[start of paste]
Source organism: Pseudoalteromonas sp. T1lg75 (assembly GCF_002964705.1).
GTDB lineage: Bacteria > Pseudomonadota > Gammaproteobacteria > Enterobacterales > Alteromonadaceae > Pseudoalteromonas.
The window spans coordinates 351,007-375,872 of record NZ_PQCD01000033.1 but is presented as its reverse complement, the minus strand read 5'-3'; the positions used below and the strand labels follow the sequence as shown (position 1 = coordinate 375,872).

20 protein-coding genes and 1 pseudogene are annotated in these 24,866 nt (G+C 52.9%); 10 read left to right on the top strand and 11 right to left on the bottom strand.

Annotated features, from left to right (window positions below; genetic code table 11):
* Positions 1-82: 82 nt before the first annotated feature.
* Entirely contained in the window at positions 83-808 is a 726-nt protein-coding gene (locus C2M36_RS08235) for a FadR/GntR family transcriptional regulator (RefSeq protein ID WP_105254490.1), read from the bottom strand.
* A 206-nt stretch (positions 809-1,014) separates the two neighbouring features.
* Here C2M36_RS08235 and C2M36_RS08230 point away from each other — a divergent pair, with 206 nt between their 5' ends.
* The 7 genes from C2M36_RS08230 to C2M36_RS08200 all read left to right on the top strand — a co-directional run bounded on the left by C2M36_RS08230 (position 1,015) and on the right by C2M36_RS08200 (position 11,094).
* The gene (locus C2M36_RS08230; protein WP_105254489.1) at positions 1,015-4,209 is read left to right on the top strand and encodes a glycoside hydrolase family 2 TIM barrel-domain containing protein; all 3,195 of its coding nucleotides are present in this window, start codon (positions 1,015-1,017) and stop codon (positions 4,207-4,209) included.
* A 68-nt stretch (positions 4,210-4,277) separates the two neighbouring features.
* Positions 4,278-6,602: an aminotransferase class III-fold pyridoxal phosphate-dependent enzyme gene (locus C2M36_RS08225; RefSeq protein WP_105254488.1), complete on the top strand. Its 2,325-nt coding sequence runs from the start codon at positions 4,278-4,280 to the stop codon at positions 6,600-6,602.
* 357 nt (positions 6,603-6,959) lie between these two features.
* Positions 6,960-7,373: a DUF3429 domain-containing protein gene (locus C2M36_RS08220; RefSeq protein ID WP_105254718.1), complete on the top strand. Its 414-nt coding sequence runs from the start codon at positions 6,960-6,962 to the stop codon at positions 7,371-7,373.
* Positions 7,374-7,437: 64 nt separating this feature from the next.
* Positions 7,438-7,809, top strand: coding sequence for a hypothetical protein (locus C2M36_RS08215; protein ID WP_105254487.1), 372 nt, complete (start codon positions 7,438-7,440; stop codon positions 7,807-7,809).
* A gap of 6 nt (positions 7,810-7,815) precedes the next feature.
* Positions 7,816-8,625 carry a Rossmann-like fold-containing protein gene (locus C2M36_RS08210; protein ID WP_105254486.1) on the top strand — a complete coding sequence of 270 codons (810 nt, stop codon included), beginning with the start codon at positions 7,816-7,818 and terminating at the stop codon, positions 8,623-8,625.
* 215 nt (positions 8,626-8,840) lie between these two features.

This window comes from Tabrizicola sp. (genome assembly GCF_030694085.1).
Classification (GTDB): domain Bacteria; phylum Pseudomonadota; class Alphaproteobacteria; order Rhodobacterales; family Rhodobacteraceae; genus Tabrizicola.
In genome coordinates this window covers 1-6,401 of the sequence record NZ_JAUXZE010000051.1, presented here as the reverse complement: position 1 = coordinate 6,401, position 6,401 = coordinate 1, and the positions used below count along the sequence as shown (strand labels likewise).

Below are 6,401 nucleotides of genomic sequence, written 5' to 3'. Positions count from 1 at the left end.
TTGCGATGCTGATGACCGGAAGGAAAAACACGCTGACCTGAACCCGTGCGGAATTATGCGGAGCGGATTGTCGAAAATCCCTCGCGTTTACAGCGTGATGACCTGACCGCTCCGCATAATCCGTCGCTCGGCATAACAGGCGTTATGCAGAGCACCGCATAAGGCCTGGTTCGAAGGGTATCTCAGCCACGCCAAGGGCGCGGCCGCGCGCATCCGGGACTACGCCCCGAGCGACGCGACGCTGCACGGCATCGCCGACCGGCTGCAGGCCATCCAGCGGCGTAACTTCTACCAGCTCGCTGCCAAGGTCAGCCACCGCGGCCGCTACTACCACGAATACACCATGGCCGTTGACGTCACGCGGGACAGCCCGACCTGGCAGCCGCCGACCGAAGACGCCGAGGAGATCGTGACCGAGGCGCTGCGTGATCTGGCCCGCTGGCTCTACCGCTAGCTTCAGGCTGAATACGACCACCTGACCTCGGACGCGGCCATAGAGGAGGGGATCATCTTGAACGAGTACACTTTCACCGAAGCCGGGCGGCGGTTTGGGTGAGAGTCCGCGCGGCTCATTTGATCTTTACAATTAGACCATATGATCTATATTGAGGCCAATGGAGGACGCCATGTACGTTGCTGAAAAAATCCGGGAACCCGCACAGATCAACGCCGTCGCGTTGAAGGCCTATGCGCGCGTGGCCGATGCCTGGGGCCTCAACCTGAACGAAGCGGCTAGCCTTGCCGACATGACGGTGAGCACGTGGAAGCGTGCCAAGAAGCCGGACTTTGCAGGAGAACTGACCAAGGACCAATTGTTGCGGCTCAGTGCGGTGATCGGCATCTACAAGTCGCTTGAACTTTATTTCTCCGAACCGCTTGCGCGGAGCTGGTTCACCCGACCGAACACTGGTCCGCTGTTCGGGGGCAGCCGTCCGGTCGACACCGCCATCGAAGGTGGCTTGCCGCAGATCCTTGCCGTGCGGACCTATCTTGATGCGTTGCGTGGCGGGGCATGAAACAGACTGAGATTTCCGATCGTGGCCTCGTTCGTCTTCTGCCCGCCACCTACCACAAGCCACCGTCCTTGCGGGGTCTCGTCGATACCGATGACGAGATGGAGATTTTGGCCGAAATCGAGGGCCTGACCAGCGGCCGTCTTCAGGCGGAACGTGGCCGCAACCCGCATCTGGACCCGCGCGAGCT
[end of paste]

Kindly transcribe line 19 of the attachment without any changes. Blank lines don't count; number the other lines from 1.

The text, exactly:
* Positions 7,816-8,625 carry a Rossmann-like fold-containing protein gene (locus C2M36_RS08210; protein ID WP_105254486.1) on the top strand — a complete coding sequence of 270 codons (810 nt, stop codon included), beginning with the start codon at positions 7,816-7,818 and terminating at the stop codon, positions 8,623-8,625.